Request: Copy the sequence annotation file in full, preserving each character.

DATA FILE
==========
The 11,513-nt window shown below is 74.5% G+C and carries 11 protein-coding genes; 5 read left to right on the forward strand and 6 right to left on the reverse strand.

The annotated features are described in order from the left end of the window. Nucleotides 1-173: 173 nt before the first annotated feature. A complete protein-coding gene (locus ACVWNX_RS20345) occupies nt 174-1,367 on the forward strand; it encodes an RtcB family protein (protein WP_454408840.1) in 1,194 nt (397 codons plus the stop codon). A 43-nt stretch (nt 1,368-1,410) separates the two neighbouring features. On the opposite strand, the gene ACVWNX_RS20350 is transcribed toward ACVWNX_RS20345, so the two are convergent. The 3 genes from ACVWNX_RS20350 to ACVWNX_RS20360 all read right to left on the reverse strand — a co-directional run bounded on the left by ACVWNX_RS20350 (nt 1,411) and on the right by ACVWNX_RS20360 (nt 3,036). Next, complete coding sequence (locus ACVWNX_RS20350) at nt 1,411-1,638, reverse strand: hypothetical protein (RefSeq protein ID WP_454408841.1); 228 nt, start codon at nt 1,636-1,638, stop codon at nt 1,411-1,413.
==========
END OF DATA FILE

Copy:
The 11,513-nt window shown below is 74.5% G+C and carries 11 protein-coding genes; 5 read left to right on the forward strand and 6 right to left on the reverse strand.

The annotated features are described in order from the left end of the window. Nucleotides 1-173: 173 nt before the first annotated feature. A complete protein-coding gene (locus ACVWNX_RS20345) occupies nt 174-1,367 on the forward strand; it encodes an RtcB family protein (protein WP_454408840.1) in 1,194 nt (397 codons plus the stop codon). A 43-nt stretch (nt 1,368-1,410) separates the two neighbouring features. On the opposite strand, the gene ACVWNX_RS20350 is transcribed toward ACVWNX_RS20345, so the two are convergent. The 3 genes from ACVWNX_RS20350 to ACVWNX_RS20360 all read right to left on the reverse strand — a co-directional run bounded on the left by ACVWNX_RS20350 (nt 1,411) and on the right by ACVWNX_RS20360 (nt 3,036). Next, complete coding sequence (locus ACVWNX_RS20350) at nt 1,411-1,638, reverse strand: hypothetical protein (RefSeq protein ID WP_454408841.1); 228 nt, start codon at nt 1,636-1,638, stop codon at nt 1,411-1,413.